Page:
Heaven’s War TPB Review

Reviewer: “Starman” Matt Morrison
Story Title: N/A

Written by: Micha Harris
Penciled by: Michael Gaydos
Inked by: Michael Gaydos
Colored by: N/A
Lettered by: Nate Pride
Editor: Nathan Massengill
Publisher: Image Comics

The world is in the midst of a great war, the result of repercussions of a war some years before which was itself though to be the greatest battle of all time. A power-mad wizard of amoral attitude stands poised to move in and alter the course of the battle and indeed the world for his own gain. All that stands in his way is a small band of three, committed but seemingly incapable of stopping that which stands before them, as they vie for control of a magical artifact.

No, I’m not talking about Lord of the Rings. Though Tolkien is involved in this story, aside from a brief mention of “the new Hobbit” book. And like Bilbo Baggins starting with his own book, I find myself at a loss as where to begin summing up “Heaven’s War”. Still, the title itself seems as good a place to start as any.

In the midst of World War II, a group of professors and writers meet at Oxford to eat lunch, share ideas and critique each others work. They are known as The Inklings and among them three members have a deep interest in the supernatural, despite their strict Christian upbringings and beliefs. These writers are Tolkien (whose works I don’t think I need list), C.S. Lewis (who is perhaps most famous for his “Narnia” books, although he was no mean satirist as well) and Charles Williams, who wrote metaphysical thrillers such as “War in Heaven”, which is paid tribute to in the title of this work.

Williams, the most obscure of these three, is the hero of the tale and the focus throughout most of the story. The story begins as he is summoned to visit Arthur Waite, who designed a tarot deck and wrote a number of books on the Freemasons. Waite warns Williams that Alister Crowley, a real-life magician and self-proclaimed “most evil man in the world”, is currently in route to retrieve a great secret hidden in the church of St. Magdalene in the French village of Rennes-le-Chateau. After surviving a magical assassination attempt, Williams tells of the story to his fellow Inklings, and the three go to France to stop Crowley.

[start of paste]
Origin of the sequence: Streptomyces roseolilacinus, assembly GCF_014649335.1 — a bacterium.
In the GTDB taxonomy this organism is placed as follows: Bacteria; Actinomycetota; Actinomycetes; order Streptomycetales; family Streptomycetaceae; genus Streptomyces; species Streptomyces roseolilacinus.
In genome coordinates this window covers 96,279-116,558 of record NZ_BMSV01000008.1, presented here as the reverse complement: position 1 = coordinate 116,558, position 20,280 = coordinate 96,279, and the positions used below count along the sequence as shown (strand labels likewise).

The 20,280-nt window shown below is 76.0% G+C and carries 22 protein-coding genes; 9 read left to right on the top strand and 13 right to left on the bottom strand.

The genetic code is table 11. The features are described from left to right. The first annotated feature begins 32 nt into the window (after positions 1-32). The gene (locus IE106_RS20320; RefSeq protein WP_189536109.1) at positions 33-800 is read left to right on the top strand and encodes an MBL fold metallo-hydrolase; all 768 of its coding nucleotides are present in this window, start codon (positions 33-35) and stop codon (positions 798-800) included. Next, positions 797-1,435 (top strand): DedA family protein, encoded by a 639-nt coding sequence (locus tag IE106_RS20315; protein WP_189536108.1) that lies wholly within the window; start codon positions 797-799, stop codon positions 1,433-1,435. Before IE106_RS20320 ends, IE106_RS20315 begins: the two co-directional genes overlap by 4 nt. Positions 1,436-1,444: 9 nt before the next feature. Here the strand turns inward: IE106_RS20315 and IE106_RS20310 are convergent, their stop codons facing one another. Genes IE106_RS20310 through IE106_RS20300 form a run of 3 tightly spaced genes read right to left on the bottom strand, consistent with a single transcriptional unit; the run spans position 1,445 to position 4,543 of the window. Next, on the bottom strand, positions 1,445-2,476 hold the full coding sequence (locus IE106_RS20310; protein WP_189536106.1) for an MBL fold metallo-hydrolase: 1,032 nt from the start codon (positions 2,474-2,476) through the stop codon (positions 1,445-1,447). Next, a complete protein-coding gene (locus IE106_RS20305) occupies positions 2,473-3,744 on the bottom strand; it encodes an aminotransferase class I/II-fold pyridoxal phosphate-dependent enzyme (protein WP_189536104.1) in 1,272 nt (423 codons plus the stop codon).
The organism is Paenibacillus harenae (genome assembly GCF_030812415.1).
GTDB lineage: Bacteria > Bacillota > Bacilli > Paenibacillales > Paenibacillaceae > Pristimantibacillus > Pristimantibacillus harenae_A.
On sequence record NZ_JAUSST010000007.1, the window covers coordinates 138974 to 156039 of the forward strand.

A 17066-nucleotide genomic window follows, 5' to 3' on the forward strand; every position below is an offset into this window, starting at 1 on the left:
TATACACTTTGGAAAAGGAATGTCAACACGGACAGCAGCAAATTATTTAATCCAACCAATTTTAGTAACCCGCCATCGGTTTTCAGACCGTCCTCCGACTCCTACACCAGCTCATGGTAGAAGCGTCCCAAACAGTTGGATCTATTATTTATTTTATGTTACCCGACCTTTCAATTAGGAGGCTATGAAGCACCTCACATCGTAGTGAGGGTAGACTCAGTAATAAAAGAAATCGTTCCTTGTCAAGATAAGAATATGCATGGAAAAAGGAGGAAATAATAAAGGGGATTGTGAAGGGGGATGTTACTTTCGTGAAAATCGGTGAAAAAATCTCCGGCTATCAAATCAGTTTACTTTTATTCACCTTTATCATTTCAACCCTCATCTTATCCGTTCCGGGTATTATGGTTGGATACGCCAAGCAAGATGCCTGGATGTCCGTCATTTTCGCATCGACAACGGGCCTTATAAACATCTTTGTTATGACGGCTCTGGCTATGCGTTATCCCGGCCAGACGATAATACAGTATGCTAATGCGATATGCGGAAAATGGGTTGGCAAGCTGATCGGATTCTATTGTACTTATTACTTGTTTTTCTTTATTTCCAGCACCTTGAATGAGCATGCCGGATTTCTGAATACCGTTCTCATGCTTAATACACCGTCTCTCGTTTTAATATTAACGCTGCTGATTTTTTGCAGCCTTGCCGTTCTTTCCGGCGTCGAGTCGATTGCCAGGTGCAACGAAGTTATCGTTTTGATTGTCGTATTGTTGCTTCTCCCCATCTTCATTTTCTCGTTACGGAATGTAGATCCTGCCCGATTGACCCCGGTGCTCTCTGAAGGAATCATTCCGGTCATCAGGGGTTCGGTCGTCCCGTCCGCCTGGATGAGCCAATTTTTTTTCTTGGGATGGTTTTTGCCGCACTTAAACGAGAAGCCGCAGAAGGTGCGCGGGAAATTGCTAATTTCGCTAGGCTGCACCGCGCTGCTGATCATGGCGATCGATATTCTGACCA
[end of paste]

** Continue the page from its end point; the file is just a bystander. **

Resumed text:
This story is very involving, though it is unlikely that the average reader will know exactly what they are getting into with this book or of the broad history behind it. Aside from touching upon the lives of some very real and very complex men, the story also delves into some deep speculation regarding the very real mysteries of what happened to the Templar nights, the Mergovian dynasty, what the Holy Grail was and some deep metaphysical ideas regarding the very nature of how time functions. Luckily, Harris includes his own annotations at the stories end that give the briefest of all possible explanation while leaving the reader hungry for more information about the real people behind the characters of this story.

Gaydos’ art is sketchy, but not overly or annoyingly so. Every panel looks like it was taken right out of an artist’s sketchbook, but this does not make the book feel incomplete or unfinished. Indeed, it makes one feel as if you are watching the story through the very same ether as the angels and the demons who, in one flashback, fight the original war in Heaven.